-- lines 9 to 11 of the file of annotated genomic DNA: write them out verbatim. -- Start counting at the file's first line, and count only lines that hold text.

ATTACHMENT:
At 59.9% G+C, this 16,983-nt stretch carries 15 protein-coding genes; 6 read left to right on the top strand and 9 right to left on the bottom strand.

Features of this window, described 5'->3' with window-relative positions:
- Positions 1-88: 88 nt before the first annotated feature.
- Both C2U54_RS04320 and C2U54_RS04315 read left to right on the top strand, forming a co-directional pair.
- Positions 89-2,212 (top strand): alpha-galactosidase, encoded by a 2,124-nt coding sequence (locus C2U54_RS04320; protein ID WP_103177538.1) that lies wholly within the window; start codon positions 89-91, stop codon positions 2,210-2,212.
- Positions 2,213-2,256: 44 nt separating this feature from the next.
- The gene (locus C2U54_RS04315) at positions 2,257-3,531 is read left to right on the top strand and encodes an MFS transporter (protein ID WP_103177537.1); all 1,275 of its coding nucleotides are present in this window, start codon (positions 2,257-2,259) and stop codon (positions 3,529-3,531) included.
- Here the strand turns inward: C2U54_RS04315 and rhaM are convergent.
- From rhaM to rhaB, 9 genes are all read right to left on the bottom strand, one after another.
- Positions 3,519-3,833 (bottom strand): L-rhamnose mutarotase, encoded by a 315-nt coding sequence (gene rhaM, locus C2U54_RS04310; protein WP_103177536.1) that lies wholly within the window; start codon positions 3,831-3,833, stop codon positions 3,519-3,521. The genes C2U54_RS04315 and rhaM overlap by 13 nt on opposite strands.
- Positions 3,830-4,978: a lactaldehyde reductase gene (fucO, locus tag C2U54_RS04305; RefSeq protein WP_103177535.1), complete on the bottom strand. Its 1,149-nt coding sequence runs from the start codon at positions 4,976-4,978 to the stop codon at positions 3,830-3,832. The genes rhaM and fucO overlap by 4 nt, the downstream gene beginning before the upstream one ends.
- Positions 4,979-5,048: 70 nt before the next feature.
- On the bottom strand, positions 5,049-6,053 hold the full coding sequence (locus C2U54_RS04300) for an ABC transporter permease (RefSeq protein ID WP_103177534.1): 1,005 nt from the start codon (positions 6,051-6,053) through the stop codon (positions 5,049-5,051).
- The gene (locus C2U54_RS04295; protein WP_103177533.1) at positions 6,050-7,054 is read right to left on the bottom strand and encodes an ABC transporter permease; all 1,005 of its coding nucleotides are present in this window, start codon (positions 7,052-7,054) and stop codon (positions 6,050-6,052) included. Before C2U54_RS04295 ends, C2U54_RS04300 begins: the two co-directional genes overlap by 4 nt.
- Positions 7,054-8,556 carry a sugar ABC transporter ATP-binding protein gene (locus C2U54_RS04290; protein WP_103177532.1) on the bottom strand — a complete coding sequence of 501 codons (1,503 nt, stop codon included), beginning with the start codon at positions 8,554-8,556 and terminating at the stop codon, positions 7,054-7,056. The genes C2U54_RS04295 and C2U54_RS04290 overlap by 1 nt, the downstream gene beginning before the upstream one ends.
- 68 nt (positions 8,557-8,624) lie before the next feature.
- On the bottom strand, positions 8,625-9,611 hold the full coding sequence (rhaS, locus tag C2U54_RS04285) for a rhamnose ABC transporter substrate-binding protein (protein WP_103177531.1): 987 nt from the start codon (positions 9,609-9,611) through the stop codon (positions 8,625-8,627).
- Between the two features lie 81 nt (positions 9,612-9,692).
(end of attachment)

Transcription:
- From rhaM to rhaB, 9 genes are all read right to left on the bottom strand, one after another.
- Positions 3,519-3,833 (bottom strand): L-rhamnose mutarotase, encoded by a 315-nt coding sequence (gene rhaM, locus C2U54_RS04310; protein WP_103177536.1) that lies wholly within the window; start codon positions 3,831-3,833, stop codon positions 3,519-3,521. The genes C2U54_RS04315 and rhaM overlap by 13 nt on opposite strands.
- Positions 3,830-4,978: a lactaldehyde reductase gene (fucO, locus tag C2U54_RS04305; RefSeq protein WP_103177535.1), complete on the bottom strand. Its 1,149-nt coding sequence runs from the start codon at positions 4,976-4,978 to the stop codon at positions 3,830-3,832. The genes rhaM and fucO overlap by 4 nt, the downstream gene beginning before the upstream one ends.